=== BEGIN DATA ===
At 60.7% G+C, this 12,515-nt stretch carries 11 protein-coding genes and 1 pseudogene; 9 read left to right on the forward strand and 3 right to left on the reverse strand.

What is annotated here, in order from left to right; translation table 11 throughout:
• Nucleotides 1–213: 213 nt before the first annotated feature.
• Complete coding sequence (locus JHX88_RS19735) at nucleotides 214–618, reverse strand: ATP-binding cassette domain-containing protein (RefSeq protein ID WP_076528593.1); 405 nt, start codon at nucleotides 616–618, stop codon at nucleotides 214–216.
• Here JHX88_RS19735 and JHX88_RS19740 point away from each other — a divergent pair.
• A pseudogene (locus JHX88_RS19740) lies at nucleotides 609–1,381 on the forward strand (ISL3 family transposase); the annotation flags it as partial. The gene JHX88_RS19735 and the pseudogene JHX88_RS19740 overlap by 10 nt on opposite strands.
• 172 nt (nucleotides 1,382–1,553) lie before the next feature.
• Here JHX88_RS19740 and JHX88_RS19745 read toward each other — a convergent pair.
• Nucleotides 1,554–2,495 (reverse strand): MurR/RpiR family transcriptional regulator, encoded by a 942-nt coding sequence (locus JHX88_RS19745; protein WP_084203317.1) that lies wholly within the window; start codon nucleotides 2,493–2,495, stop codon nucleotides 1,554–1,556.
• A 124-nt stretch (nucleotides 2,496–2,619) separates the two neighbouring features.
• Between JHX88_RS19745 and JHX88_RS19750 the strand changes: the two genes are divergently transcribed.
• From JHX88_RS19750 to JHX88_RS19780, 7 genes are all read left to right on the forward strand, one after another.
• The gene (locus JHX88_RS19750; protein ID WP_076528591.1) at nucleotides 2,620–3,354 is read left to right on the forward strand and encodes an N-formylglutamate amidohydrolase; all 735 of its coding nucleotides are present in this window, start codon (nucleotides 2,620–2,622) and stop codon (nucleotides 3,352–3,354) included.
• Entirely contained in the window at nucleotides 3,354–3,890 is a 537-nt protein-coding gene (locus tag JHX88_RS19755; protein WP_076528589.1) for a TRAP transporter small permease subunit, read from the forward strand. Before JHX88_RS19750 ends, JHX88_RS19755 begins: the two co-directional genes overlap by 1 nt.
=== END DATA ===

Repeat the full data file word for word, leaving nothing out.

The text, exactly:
At 60.7% G+C, this 12,515-nt stretch carries 11 protein-coding genes and 1 pseudogene; 9 read left to right on the forward strand and 3 right to left on the reverse strand.

What is annotated here, in order from left to right; translation table 11 throughout:
• Nucleotides 1–213: 213 nt before the first annotated feature.
• Complete coding sequence (locus JHX88_RS19735) at nucleotides 214–618, reverse strand: ATP-binding cassette domain-containing protein (RefSeq protein ID WP_076528593.1); 405 nt, start codon at nucleotides 616–618, stop codon at nucleotides 214–216.
• Here JHX88_RS19735 and JHX88_RS19740 point away from each other — a divergent pair.
• A pseudogene (locus JHX88_RS19740) lies at nucleotides 609–1,381 on the forward strand (ISL3 family transposase); the annotation flags it as partial. The gene JHX88_RS19735 and the pseudogene JHX88_RS19740 overlap by 10 nt on opposite strands.
• 172 nt (nucleotides 1,382–1,553) lie before the next feature.
• Here JHX88_RS19740 and JHX88_RS19745 read toward each other — a convergent pair.
• Nucleotides 1,554–2,495 (reverse strand): MurR/RpiR family transcriptional regulator, encoded by a 942-nt coding sequence (locus JHX88_RS19745; protein WP_084203317.1) that lies wholly within the window; start codon nucleotides 2,493–2,495, stop codon nucleotides 1,554–1,556.
• A 124-nt stretch (nucleotides 2,496–2,619) separates the two neighbouring features.
• Between JHX88_RS19745 and JHX88_RS19750 the strand changes: the two genes are divergently transcribed.
• From JHX88_RS19750 to JHX88_RS19780, 7 genes are all read left to right on the forward strand, one after another.
• The gene (locus JHX88_RS19750; protein ID WP_076528591.1) at nucleotides 2,620–3,354 is read left to right on the forward strand and encodes an N-formylglutamate amidohydrolase; all 735 of its coding nucleotides are present in this window, start codon (nucleotides 2,620–2,622) and stop codon (nucleotides 3,352–3,354) included.
• Entirely contained in the window at nucleotides 3,354–3,890 is a 537-nt protein-coding gene (locus tag JHX88_RS19755; protein WP_076528589.1) for a TRAP transporter small permease subunit, read from the forward strand. Before JHX88_RS19750 ends, JHX88_RS19755 begins: the two co-directional genes overlap by 1 nt.